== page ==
by Dr. Alvin Burstein
with J. Nelson
It seems fair to say that Forest Gump has achieved the status of an American classic. Fans in an ABC poll voted the film the best of all Best Pictures over the last decades. The film manages to evoke laughter, heartache, and a sense of depth. This remarkable combination results from literary and cinematic devices that deserve our attention.
The story is book-ended by an image of a feather drifting, floating hither and yon as it slowly falls to the ground. It is ultimately picked up by Forest, who inserts it carefully into his childhood copy of Curious George, from which his mother early read to him. The emphasis accorded these images urges us to wonder about its meaning, a question to which we will return.
Aristotle taught us the comic protagonist is one that the reader or spectator feels superior to, so we chuckle at his social awkwardness and concrete thinking. But Gump not only has a name that makes us smile, he is intellectually disabled and, at the beginning of his story, crippled and wearing clumsy leg braces. His early classmates—except for Jenny—regard him as a target for bullying, evoking our sympathy.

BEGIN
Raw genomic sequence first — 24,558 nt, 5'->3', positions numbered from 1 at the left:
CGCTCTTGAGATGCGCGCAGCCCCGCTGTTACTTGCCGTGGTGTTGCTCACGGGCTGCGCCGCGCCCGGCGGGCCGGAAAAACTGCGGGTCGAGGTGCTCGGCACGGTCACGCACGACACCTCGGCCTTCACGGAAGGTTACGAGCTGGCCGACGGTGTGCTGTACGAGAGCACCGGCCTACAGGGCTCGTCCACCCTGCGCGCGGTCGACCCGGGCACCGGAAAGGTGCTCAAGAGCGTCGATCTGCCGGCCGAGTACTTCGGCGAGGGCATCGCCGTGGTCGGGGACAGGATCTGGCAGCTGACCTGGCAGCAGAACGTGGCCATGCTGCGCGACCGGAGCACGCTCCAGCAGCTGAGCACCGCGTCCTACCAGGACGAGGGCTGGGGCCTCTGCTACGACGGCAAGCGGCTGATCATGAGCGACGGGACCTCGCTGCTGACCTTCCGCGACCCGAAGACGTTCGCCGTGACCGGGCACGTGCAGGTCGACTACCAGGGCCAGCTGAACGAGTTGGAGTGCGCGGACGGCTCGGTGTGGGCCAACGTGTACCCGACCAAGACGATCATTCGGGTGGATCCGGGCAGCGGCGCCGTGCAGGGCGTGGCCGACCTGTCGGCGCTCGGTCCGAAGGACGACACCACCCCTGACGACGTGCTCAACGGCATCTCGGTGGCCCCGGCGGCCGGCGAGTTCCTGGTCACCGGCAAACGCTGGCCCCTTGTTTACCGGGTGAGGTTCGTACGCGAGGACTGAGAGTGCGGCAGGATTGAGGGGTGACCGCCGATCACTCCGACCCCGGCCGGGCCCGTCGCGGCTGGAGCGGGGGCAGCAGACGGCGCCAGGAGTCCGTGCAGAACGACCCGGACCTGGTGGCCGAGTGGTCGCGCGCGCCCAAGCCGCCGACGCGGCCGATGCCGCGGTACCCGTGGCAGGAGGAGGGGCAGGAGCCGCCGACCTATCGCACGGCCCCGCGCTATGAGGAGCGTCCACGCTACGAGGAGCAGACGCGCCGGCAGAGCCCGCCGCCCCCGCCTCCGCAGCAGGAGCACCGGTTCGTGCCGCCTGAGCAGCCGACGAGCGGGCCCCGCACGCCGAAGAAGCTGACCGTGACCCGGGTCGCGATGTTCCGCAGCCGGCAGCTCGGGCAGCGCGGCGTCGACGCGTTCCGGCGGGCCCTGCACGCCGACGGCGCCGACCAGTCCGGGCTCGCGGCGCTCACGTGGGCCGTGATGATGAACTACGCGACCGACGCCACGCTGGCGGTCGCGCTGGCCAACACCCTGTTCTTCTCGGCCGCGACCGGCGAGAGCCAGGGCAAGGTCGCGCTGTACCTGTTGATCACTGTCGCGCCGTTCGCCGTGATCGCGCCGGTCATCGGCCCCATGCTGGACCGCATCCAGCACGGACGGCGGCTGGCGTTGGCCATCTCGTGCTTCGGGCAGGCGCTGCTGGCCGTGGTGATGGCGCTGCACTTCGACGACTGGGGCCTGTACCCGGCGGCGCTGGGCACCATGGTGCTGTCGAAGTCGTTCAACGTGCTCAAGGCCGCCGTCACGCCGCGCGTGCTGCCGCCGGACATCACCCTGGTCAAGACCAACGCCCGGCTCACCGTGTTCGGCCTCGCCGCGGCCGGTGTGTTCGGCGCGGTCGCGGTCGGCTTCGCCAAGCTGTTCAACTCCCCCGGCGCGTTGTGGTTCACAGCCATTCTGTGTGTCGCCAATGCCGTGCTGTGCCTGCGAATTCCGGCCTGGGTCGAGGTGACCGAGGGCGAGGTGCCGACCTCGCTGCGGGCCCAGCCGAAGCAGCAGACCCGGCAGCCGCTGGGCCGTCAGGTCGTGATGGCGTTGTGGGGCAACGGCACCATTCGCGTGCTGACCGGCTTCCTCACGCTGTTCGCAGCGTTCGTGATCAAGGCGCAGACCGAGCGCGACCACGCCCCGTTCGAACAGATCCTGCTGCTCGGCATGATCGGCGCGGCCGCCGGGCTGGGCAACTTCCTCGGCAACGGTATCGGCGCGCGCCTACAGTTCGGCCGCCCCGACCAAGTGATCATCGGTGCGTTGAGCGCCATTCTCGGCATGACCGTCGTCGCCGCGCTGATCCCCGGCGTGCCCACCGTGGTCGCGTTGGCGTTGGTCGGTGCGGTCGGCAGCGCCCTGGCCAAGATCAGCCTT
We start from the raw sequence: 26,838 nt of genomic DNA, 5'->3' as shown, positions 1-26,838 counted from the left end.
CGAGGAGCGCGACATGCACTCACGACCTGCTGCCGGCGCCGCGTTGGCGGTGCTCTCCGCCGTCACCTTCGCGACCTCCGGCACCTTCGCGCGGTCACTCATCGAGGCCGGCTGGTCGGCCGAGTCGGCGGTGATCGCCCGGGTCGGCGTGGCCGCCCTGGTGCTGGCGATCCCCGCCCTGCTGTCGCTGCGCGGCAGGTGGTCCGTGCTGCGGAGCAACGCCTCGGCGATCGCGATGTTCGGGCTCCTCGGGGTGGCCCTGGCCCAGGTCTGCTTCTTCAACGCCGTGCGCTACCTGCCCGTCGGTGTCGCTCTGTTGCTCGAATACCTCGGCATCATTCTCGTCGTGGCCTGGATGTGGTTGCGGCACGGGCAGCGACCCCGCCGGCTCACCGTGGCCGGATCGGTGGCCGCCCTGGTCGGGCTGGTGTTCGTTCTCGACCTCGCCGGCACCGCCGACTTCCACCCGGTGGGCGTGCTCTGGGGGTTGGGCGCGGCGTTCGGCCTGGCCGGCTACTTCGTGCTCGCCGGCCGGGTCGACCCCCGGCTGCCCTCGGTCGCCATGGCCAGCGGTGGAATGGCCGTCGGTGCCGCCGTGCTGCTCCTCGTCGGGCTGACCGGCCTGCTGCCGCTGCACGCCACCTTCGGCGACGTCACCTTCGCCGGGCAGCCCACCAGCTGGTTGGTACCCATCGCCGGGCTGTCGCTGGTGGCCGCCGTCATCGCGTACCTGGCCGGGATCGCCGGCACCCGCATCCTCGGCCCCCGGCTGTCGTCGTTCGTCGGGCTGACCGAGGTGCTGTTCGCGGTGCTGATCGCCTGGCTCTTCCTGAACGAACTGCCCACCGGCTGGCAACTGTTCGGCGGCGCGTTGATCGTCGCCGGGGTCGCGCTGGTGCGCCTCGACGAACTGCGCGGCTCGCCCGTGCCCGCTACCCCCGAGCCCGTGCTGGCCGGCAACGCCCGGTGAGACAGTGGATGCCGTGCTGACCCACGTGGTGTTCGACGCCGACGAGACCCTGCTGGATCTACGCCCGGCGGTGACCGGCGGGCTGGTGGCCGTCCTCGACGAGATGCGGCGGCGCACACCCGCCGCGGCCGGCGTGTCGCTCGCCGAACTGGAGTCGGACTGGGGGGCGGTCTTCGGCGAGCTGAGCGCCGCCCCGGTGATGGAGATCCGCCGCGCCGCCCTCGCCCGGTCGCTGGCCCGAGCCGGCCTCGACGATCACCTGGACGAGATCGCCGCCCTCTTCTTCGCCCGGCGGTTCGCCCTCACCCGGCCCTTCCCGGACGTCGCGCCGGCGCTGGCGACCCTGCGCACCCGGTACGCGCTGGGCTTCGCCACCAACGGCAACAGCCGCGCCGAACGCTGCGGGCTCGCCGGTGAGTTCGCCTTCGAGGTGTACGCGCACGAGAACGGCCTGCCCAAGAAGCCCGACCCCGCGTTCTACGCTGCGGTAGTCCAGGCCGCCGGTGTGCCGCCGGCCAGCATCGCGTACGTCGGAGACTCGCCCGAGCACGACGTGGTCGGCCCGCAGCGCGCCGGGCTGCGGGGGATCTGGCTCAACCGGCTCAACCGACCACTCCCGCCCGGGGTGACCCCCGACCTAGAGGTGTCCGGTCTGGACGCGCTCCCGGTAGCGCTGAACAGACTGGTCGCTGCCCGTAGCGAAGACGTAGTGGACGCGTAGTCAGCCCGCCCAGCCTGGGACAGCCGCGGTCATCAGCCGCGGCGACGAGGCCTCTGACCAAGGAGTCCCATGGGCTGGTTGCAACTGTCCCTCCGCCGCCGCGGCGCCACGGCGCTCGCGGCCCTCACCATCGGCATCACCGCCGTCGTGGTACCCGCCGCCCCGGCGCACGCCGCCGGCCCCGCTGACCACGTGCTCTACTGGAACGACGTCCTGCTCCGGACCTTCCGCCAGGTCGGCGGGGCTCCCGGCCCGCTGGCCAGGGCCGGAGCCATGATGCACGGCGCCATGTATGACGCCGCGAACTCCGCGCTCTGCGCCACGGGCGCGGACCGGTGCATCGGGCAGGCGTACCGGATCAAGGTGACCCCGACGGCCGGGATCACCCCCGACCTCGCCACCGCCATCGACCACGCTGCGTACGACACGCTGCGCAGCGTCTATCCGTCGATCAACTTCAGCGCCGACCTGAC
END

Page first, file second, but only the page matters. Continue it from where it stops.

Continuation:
In a classic comic move, this simple-minded man achieves extraordinary feats as a football and (don’t laugh) ping-pong player, and stumbles into remarkable acts of heroism in Viet Nam and financially successful ventures afterward. All in all, a classic Chaplinesque format. The character pulls us along in both delight and pain. “Tom Hanks may be the only actor who could have played the role,” said Roger Ebert, “The performance is a breathtaking balancing act between comedy and sadness.”
Forest Gump’s clearly fantastical history is literally woven into prominent historical events, the kinds that are deeply inscribed in our emotional memories: Gump is shown on in an actual newsreel on the occasion of the admission the first African American into the University of Alabama, he is photo-shopped into a real Medal of Honor award ceremony presided over by Lyndon Johnson, he is on the scene during the Watergate burglary that brought down the Nixon White House, he is photo-shopped into a newsreel of a reception given for an All Stars’ football team given by President Kennedy, etc.